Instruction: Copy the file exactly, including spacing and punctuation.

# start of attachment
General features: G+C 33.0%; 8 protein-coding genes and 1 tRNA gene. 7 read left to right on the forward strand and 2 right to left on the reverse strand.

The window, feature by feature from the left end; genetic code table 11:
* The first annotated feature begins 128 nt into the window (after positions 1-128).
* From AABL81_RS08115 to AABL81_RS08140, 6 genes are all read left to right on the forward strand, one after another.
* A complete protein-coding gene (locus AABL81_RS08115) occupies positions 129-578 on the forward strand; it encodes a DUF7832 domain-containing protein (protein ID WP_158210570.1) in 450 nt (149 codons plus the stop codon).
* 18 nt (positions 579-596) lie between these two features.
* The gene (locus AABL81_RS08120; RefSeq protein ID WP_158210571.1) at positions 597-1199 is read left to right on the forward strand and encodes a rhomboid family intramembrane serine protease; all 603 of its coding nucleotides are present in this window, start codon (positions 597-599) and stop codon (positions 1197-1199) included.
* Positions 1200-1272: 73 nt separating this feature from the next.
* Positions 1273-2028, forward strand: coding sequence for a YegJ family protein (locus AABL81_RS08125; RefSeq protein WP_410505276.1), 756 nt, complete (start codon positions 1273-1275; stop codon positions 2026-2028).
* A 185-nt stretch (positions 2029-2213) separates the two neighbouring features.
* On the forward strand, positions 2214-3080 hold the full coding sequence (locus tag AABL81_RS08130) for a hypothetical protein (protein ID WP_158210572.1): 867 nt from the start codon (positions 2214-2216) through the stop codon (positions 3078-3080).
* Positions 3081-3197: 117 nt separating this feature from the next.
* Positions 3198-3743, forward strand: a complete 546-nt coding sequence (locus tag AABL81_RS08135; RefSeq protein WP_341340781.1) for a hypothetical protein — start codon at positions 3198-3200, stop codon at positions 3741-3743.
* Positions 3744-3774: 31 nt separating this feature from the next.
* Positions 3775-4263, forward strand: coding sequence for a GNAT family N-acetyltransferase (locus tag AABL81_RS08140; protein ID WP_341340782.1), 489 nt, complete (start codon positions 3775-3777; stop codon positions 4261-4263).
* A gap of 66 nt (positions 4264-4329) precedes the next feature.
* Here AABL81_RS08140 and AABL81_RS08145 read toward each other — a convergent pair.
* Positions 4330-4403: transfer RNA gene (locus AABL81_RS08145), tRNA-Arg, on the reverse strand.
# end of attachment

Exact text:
General features: G+C 33.0%; 8 protein-coding genes and 1 tRNA gene. 7 read left to right on the forward strand and 2 right to left on the reverse strand.

The window, feature by feature from the left end; genetic code table 11:
* The first annotated feature begins 128 nt into the window (after positions 1-128).
* From AABL81_RS08115 to AABL81_RS08140, 6 genes are all read left to right on the forward strand, one after another.
* A complete protein-coding gene (locus AABL81_RS08115) occupies positions 129-578 on the forward strand; it encodes a DUF7832 domain-containing protein (protein ID WP_158210570.1) in 450 nt (149 codons plus the stop codon).
* 18 nt (positions 579-596) lie between these two features.
* The gene (locus AABL81_RS08120; RefSeq protein ID WP_158210571.1) at positions 597-1199 is read left to right on the forward strand and encodes a rhomboid family intramembrane serine protease; all 603 of its coding nucleotides are present in this window, start codon (positions 597-599) and stop codon (positions 1197-1199) included.
* Positions 1200-1272: 73 nt separating this feature from the next.
* Positions 1273-2028, forward strand: coding sequence for a YegJ family protein (locus AABL81_RS08125; RefSeq protein WP_410505276.1), 756 nt, complete (start codon positions 1273-1275; stop codon positions 2026-2028).
* A 185-nt stretch (positions 2029-2213) separates the two neighbouring features.
* On the forward strand, positions 2214-3080 hold the full coding sequence (locus tag AABL81_RS08130) for a hypothetical protein (protein ID WP_158210572.1): 867 nt from the start codon (positions 2214-2216) through the stop codon (positions 3078-3080).
* Positions 3081-3197: 117 nt separating this feature from the next.
* Positions 3198-3743, forward strand: a complete 546-nt coding sequence (locus tag AABL81_RS08135; RefSeq protein WP_341340781.1) for a hypothetical protein — start codon at positions 3198-3200, stop codon at positions 3741-3743.
* Positions 3744-3774: 31 nt separating this feature from the next.
* Positions 3775-4263, forward strand: coding sequence for a GNAT family N-acetyltransferase (locus tag AABL81_RS08140; protein ID WP_341340782.1), 489 nt, complete (start codon positions 3775-3777; stop codon positions 4261-4263).
* A gap of 66 nt (positions 4264-4329) precedes the next feature.
* Here AABL81_RS08140 and AABL81_RS08145 read toward each other — a convergent pair.
* Positions 4330-4403: transfer RNA gene (locus AABL81_RS08145), tRNA-Arg, on the reverse strand.